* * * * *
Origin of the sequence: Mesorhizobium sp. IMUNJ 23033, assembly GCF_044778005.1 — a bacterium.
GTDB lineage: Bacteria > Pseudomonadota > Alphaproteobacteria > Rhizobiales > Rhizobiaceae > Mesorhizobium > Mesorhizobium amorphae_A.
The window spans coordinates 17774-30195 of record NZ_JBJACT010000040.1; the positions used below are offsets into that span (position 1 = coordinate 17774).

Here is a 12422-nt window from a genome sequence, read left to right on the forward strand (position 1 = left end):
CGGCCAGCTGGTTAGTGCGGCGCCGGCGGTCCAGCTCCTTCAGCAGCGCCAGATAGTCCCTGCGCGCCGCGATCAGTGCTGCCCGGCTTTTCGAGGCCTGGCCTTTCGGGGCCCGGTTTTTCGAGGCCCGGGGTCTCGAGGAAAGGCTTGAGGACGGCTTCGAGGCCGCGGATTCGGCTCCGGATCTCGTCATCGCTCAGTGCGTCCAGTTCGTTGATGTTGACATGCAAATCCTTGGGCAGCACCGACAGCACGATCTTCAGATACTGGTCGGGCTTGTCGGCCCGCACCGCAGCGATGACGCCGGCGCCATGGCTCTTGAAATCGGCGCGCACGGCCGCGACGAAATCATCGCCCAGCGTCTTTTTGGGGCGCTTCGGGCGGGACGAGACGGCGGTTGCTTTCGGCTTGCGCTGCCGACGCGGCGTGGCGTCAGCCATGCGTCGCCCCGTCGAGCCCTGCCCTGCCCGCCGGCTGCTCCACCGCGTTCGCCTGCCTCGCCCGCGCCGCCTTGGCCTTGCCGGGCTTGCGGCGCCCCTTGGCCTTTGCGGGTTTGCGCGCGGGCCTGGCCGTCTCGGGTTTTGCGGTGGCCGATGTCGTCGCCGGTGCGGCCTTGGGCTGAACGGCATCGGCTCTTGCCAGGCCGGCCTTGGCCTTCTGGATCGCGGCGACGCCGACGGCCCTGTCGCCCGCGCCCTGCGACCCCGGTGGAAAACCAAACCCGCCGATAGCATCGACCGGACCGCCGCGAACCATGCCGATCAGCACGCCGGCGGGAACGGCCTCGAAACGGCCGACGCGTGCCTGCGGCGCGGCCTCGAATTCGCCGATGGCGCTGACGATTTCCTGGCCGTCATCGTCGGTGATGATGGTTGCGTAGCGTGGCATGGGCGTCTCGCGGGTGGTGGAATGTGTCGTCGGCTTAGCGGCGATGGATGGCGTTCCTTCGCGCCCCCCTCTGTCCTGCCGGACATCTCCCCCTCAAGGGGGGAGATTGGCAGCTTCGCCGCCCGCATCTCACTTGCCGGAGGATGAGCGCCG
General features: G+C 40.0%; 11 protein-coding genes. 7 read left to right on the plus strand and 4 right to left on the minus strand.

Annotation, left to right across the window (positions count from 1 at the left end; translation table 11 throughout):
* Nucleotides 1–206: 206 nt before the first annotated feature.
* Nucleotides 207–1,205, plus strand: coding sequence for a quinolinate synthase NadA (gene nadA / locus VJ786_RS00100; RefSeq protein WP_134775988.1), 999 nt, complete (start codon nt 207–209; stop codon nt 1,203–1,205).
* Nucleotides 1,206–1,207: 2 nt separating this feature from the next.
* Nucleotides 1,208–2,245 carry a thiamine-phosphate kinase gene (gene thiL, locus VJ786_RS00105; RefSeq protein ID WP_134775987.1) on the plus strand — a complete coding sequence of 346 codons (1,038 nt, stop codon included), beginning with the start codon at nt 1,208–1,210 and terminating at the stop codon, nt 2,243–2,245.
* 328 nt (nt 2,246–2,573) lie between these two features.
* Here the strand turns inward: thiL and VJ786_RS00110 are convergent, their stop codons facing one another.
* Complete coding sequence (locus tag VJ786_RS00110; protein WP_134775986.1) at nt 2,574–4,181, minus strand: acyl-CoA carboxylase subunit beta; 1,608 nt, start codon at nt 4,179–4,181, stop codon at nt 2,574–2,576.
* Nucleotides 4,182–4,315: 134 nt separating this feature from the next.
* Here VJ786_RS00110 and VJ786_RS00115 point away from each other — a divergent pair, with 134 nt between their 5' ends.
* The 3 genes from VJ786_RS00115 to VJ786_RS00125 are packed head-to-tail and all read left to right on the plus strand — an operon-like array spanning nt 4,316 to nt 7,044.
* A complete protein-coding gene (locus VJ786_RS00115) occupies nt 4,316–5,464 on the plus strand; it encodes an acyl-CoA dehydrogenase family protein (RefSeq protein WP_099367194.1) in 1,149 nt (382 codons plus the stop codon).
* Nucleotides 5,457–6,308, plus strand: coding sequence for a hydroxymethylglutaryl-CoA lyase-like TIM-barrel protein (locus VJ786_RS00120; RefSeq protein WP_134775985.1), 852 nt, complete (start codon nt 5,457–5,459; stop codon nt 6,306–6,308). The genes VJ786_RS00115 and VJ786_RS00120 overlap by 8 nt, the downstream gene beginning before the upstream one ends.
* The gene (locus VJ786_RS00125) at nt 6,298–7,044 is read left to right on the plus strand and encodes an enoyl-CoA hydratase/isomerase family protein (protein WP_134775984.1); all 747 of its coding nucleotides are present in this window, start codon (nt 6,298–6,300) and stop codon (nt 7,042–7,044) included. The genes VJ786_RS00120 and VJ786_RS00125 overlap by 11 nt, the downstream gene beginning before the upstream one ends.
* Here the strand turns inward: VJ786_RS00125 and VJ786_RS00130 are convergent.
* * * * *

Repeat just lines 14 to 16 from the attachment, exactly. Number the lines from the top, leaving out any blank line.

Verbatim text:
* Complete coding sequence (locus tag VJ786_RS00110; protein WP_134775986.1) at nt 2,574–4,181, minus strand: acyl-CoA carboxylase subunit beta; 1,608 nt, start codon at nt 4,179–4,181, stop codon at nt 2,574–2,576.
* Nucleotides 4,182–4,315: 134 nt separating this feature from the next.
* Here VJ786_RS00110 and VJ786_RS00115 point away from each other — a divergent pair, with 134 nt between their 5' ends.